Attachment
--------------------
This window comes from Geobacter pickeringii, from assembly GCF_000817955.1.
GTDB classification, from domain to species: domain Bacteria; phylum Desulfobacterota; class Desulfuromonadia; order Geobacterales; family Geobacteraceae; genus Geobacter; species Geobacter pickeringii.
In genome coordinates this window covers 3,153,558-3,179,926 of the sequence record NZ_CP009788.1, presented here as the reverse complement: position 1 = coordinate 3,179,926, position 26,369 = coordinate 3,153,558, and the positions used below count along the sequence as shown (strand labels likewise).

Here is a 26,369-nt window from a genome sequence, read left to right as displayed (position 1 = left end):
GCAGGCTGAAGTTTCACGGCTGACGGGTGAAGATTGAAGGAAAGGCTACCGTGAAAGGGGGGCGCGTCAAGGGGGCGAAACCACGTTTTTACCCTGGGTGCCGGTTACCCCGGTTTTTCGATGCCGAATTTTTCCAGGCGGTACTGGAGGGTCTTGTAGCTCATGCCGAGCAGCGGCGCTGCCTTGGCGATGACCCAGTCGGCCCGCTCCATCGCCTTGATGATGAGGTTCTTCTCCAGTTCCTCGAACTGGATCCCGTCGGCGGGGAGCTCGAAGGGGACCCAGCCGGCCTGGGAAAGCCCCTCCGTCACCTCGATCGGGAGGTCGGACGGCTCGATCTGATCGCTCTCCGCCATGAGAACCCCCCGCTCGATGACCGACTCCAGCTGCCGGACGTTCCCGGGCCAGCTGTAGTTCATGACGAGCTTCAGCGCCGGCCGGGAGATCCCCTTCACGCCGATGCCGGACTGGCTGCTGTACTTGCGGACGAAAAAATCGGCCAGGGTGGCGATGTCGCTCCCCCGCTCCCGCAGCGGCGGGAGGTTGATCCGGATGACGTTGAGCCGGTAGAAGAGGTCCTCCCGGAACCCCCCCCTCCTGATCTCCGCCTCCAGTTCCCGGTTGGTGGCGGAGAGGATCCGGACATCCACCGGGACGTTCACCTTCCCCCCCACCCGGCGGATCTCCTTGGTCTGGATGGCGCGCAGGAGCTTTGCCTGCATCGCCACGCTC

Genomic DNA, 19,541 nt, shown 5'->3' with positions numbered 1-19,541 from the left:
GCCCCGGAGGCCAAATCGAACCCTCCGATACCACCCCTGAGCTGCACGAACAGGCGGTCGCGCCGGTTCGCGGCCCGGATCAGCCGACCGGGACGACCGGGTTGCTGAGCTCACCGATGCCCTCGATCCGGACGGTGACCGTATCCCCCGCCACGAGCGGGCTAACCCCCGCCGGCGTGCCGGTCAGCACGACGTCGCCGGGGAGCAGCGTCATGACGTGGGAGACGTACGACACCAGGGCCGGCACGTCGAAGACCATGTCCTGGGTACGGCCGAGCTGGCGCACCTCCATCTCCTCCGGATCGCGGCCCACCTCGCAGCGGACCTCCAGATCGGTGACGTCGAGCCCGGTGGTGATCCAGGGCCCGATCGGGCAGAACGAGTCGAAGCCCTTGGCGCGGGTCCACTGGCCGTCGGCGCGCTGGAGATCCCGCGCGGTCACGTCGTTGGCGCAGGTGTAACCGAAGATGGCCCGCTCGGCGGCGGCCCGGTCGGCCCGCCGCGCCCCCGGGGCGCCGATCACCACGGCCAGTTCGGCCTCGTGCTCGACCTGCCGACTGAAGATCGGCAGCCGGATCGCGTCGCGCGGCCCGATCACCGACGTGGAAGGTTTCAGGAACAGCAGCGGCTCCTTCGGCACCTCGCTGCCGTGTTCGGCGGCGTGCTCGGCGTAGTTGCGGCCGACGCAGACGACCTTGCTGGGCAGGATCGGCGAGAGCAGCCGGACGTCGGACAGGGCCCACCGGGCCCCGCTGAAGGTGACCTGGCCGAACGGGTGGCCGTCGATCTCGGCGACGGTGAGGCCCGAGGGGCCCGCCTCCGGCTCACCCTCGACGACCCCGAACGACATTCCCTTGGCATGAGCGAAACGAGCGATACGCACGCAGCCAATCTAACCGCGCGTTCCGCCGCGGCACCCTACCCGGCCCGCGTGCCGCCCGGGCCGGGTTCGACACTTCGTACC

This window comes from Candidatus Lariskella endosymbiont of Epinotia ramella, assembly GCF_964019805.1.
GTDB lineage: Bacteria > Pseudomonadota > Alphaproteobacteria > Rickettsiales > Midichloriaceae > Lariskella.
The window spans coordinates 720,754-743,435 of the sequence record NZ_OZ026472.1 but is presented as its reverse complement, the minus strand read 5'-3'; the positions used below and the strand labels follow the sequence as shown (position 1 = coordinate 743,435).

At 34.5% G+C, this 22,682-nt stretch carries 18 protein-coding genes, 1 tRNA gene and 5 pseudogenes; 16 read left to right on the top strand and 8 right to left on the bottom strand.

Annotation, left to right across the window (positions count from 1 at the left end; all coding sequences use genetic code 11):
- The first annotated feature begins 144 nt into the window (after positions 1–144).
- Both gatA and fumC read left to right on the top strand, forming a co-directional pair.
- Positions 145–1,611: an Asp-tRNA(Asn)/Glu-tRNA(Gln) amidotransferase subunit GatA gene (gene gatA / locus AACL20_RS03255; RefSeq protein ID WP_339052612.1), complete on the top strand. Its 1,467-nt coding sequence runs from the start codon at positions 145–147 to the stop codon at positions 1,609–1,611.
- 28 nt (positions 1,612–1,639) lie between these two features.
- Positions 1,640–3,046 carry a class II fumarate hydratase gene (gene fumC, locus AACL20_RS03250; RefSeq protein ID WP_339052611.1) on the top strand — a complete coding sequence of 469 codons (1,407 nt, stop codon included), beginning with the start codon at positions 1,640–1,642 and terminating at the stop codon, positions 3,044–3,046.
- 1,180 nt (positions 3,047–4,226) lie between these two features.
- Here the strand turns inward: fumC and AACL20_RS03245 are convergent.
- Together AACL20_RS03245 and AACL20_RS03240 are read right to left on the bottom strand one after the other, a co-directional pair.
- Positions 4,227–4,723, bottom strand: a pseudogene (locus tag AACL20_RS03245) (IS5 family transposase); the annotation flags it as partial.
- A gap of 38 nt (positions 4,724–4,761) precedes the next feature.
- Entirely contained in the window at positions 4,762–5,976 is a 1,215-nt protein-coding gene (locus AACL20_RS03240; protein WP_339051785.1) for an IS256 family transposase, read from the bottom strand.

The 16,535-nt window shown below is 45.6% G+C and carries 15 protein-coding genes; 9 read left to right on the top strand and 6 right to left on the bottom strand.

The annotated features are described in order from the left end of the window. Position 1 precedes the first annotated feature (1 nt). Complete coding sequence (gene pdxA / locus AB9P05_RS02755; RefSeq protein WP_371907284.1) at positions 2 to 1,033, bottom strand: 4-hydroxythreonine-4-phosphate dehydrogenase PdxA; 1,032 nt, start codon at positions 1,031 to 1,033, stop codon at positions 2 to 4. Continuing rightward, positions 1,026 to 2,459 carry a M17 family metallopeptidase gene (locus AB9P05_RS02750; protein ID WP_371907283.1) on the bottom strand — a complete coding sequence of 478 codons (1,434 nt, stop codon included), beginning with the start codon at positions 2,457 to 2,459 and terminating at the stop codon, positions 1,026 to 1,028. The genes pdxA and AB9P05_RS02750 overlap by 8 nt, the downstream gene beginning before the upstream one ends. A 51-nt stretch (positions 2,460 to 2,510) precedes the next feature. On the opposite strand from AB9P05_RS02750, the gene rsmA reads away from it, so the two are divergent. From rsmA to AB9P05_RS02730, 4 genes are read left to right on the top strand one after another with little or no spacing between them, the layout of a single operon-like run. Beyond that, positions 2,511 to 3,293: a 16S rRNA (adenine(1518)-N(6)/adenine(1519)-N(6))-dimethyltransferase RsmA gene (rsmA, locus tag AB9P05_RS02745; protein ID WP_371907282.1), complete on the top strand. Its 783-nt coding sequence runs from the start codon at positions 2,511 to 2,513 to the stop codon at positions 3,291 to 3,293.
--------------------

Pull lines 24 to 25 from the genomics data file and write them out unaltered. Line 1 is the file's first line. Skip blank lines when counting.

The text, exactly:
The 16,535-nt window shown below is 45.6% G+C and carries 15 protein-coding genes; 9 read left to right on the top strand and 6 right to left on the bottom strand.

The annotated features are described in order from the left end of the window. Position 1 precedes the first annotated feature (1 nt). Complete coding sequence (gene pdxA / locus AB9P05_RS02755; RefSeq protein WP_371907284.1) at positions 2 to 1,033, bottom strand: 4-hydroxythreonine-4-phosphate dehydrogenase PdxA; 1,032 nt, start codon at positions 1,031 to 1,033, stop codon at positions 2 to 4. Continuing rightward, positions 1,026 to 2,459 carry a M17 family metallopeptidase gene (locus AB9P05_RS02750; protein ID WP_371907283.1) on the bottom strand — a complete coding sequence of 478 codons (1,434 nt, stop codon included), beginning with the start codon at positions 2,457 to 2,459 and terminating at the stop codon, positions 1,026 to 1,028. The genes pdxA and AB9P05_RS02750 overlap by 8 nt, the downstream gene beginning before the upstream one ends. A 51-nt stretch (positions 2,460 to 2,510) precedes the next feature. On the opposite strand from AB9P05_RS02750, the gene rsmA reads away from it, so the two are divergent. From rsmA to AB9P05_RS02730, 4 genes are read left to right on the top strand one after another with little or no spacing between them, the layout of a single operon-like run. Beyond that, positions 2,511 to 3,293: a 16S rRNA (adenine(1518)-N(6)/adenine(1519)-N(6))-dimethyltransferase RsmA gene (rsmA, locus tag AB9P05_RS02745; protein ID WP_371907282.1), complete on the top strand. Its 783-nt coding sequence runs from the start codon at positions 2,511 to 2,513 to the stop codon at positions 3,291 to 3,293.